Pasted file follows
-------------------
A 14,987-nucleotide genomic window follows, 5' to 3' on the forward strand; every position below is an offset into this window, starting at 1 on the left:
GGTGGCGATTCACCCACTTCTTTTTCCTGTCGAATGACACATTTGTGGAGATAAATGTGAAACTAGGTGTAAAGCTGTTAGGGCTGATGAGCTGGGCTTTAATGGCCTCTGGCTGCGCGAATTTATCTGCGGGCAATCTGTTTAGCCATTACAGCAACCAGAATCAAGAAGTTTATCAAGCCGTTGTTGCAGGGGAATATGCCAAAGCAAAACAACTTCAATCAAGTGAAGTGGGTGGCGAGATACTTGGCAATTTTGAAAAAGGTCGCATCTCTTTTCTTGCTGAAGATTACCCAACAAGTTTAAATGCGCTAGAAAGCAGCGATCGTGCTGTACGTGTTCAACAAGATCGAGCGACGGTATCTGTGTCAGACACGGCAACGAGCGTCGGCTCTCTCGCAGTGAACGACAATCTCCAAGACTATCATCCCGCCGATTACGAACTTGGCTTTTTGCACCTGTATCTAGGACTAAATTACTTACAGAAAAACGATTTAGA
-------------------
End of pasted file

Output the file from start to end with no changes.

A 14,987-nucleotide genomic window follows, 5' to 3' on the forward strand; every position below is an offset into this window, starting at 1 on the left:
GGTGGCGATTCACCCACTTCTTTTTCCTGTCGAATGACACATTTGTGGAGATAAATGTGAAACTAGGTGTAAAGCTGTTAGGGCTGATGAGCTGGGCTTTAATGGCCTCTGGCTGCGCGAATTTATCTGCGGGCAATCTGTTTAGCCATTACAGCAACCAGAATCAAGAAGTTTATCAAGCCGTTGTTGCAGGGGAATATGCCAAAGCAAAACAACTTCAATCAAGTGAAGTGGGTGGCGAGATACTTGGCAATTTTGAAAAAGGTCGCATCTCTTTTCTTGCTGAAGATTACCCAACAAGTTTAAATGCGCTAGAAAGCAGCGATCGTGCTGTACGTGTTCAACAAGATCGAGCGACGGTATCTGTGTCAGACACGGCAACGAGCGTCGGCTCTCTCGCAGTGAACGACAATCTCCAAGACTATCATCCCGCCGATTACGAACTTGGCTTTTTGCACCTGTATCTAGGACTAAATTACTTACAGAAAAACGATTTAGA